A plastic culture of convenience

Credit: stvcr. Flickr.

Consumption, in the mind of man, begins with desire and ends with fulfillment writes Gabriella Morris. In the social psyche, waste is merely a by-product of this equation. Plastic, then, is not only detrimental to the earth because of the toxins that it emits, but its perceived irrelevance to immediate gratification.

The multitude of our snacks, beauty products, vegetables, the resources that inhabit our daily life, are all housed in this common artificiality, plastic. The fact that these polymers are polluting oceans and possibly our health is not unknown. But, it doesn’t tessellate with our social beliefs that, in our daily worlds, take precedent. It seems contradictory to our biological evolution, that the various threats to our future are absorbed so willingly into our lifestyles, so, the questions remains, why?

In Western philosophy, concepts are thought of as entire. Ideas of failure and success are presented as antithesis. Right and wrong are in opposition to one another, and not accepted as being of the same hue. But if we look to concepts in Eastern philosophy, that of partial realities, and the ‘mutual arising’ of the yin and yang, this can give us an insight into how and why our thought patterns have developed in this way. The rationality that governs our intelligence, is of the same grain that ignores threats to our environment, our species. Nowhere is this more evident than in our unrelenting use of plastic. Despite the access to photos of the ocean seeping with plastic, the associated symbolism of wastefulness and unsustainable progression,  has yet to penetrate the overriding principle that adorns our immediate worlds, convenience.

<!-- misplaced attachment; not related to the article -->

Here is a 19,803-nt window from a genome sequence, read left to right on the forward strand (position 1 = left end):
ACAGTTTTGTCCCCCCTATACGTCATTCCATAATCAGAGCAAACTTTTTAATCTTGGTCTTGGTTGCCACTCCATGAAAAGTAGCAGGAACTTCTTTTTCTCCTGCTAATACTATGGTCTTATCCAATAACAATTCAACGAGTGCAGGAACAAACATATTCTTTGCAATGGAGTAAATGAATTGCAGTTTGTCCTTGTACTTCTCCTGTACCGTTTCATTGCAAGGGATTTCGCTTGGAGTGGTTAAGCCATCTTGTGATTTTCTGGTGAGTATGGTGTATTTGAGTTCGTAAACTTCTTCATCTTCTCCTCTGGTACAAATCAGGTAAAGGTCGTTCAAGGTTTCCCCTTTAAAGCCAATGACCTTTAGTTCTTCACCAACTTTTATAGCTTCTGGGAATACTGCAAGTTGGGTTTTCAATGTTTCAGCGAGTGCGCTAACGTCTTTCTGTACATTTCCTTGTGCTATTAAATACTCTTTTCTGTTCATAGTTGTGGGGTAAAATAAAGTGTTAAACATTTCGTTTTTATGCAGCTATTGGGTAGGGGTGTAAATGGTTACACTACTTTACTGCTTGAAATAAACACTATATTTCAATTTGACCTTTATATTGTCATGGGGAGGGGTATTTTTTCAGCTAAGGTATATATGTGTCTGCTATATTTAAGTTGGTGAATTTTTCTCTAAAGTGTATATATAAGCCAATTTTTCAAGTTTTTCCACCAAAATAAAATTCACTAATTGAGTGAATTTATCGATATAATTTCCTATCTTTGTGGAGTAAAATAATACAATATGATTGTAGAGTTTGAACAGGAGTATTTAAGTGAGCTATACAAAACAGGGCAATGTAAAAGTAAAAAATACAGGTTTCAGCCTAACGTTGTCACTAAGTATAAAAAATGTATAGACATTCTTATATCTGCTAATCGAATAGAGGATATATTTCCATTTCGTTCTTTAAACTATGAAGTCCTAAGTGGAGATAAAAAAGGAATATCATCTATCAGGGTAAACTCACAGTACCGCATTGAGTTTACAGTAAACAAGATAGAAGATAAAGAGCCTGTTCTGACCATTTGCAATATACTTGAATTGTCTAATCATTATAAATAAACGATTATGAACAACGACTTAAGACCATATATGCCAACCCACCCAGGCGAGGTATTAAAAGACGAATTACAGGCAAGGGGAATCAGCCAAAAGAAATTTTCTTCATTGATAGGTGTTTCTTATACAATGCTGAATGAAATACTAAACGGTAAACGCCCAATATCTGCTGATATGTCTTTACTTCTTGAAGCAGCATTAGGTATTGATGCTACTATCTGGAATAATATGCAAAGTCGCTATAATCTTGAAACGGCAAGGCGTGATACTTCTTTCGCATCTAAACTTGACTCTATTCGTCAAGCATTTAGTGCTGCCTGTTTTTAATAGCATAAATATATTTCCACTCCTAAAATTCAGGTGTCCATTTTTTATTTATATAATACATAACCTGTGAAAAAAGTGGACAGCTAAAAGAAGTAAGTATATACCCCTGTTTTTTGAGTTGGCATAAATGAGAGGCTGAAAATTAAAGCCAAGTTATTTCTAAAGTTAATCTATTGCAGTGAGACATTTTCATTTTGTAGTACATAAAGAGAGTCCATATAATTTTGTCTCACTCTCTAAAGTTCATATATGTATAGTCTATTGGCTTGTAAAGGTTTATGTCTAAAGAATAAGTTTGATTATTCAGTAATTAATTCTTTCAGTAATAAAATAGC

A feature of working culture in consumer societies, is the elective decision that there is a ‘lack of time’. At lunch break, the frantic chaos in urban environments seduces us to the mediocre sandwiches of chains like Pret. Their packaged products signify a disposability and beacon of convenience, we think we need to fit into our schedules. In an inefficient working culture, people are expected to work longer hours, not only as a mark of prowess, but of durability. This not only makes the work itself less efficient, but allows the rife decoration of unnecessary packaging an established position in working life. It is a social and economic action, to deliberately compress time in this way, which limits our ability to make mindful, considered decisions about what to consume. This is a value of culture, and not of ecological ignorance, that deems the overflowing recycling bins at the end of the working day, an almost certain reality. We choose the lack of time, which anticipates a lack of resources in the future.


In no other country have I witnessed such prolific use of plastic than in Japan. All kinds of fruit, including bananas and oranges, are individually wrapped in plastic. The biodegradable skin of natural fruit appears an insufficient substitute for artificiality. Whilst teaching there, I asked one of my students why this occurs, and she replied, ‘dirty’. Cleanliness is a value steeped in Japanese tradition. Emanating from beliefs in Shinto religion, cleanliness is associated with an esteemed level of spiritual ‘goodness’. As with our value of convenience, these beliefs are prioritized over the wastefulness they engender.

These beliefs, however, do not render our use of plastic inevitable. We can take what we’ve learnt from Eastern philosophy, to see that even our negative beliefs have the capacity for goodness. Such human qualities have the capability to manufacture a more sustainable future. Within the Japanese values of cleanliness and presentation, is an overarching sense of mildness and consideration, that respects the spirits of animals and humans.  It is the sense of vitality, gained from work in many Western, developed nations, that not only values convenience but innovation and growth. These ideals can craft an innovative future for the environment, where the parameters of plastic, are but a latent dream.

About Gabriella Morris

Gabriella is a researcher and Anthropologist at Captioning Culture.